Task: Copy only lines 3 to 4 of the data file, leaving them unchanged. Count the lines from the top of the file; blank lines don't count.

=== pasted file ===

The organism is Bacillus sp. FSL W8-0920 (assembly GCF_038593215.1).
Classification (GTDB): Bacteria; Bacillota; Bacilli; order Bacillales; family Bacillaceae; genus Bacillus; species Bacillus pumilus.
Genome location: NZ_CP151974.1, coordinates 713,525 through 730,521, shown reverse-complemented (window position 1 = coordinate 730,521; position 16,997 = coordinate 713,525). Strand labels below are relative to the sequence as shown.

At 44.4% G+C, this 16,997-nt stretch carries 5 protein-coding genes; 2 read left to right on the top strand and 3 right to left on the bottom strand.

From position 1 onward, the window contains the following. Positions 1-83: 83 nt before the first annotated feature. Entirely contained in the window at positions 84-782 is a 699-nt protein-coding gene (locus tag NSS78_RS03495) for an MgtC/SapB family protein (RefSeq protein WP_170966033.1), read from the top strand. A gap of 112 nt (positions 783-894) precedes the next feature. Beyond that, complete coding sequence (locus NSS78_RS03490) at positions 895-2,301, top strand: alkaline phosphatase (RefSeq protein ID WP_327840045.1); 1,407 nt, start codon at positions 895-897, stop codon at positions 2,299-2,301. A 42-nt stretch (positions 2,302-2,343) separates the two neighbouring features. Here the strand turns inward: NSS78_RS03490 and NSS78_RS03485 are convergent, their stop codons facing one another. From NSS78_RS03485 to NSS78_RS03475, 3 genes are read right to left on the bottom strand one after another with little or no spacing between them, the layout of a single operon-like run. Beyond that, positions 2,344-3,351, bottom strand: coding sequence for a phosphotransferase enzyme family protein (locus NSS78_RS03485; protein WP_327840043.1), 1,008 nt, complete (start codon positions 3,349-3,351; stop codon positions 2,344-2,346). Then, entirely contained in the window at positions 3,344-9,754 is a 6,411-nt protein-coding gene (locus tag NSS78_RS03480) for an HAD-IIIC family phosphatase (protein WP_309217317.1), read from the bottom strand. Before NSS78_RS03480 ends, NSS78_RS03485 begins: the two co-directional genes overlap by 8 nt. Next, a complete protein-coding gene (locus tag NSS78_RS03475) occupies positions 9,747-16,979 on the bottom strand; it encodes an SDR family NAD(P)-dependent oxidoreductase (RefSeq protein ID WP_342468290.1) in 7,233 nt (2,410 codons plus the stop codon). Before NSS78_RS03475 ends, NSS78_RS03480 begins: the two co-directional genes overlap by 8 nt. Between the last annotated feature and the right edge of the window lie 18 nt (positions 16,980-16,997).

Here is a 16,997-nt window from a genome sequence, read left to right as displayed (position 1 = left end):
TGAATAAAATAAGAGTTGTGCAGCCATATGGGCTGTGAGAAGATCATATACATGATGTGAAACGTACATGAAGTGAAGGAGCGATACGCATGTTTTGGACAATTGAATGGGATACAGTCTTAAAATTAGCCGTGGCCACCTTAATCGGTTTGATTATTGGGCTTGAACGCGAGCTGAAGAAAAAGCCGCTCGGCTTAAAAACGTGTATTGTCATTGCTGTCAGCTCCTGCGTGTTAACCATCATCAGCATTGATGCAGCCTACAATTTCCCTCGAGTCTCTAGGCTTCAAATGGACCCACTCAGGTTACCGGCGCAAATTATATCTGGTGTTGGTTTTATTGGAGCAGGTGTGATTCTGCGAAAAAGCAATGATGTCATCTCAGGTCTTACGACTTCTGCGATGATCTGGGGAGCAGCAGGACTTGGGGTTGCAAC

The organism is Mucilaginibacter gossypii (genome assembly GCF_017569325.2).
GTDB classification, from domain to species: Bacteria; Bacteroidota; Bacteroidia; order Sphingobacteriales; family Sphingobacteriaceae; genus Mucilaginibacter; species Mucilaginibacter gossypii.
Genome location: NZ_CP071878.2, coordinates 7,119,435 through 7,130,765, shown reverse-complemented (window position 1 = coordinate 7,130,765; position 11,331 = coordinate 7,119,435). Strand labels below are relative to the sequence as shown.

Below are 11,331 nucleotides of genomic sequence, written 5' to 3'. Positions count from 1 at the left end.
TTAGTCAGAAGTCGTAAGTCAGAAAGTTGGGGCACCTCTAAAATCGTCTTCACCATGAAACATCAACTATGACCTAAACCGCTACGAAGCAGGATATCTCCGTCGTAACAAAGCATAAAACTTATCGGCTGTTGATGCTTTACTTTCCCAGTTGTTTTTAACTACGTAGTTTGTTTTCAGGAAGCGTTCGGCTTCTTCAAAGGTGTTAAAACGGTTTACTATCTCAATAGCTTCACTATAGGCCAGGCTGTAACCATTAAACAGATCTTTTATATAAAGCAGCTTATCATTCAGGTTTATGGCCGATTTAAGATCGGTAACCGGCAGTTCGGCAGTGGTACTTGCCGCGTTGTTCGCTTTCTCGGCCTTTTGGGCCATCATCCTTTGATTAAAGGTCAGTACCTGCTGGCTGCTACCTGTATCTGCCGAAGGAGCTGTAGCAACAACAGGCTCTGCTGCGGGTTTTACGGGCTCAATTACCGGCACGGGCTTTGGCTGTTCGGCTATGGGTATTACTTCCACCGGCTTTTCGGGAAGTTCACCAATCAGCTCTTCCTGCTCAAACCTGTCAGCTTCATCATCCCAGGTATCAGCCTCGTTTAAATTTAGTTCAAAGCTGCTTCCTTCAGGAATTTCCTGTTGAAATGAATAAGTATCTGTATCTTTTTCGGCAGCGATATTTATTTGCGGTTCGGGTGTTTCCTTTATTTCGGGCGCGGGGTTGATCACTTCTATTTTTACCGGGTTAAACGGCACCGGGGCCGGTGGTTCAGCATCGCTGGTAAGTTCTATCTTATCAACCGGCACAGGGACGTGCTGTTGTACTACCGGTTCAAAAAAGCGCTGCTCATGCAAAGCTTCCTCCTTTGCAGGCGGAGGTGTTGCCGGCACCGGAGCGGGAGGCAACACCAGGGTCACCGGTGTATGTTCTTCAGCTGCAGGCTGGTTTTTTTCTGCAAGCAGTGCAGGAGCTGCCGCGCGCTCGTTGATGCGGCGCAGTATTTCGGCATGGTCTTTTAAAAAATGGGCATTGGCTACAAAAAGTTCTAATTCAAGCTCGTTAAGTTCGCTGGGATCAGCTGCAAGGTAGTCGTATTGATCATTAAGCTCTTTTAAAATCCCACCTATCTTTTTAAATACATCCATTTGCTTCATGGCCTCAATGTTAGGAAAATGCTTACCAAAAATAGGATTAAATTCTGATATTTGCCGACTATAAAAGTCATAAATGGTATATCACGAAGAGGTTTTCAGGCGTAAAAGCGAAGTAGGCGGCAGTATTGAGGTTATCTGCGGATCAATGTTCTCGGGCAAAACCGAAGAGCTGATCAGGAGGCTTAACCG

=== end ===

Genome location: NZ_CP151974.1, coordinates 713,525 through 730,521, shown reverse-complemented (window position 1 = coordinate 730,521; position 16,997 = coordinate 713,525). Strand labels below are relative to the sequence as shown.

At 44.4% G+C, this 16,997-nt stretch carries 5 protein-coding genes; 2 read left to right on the top strand and 3 right to left on the bottom strand.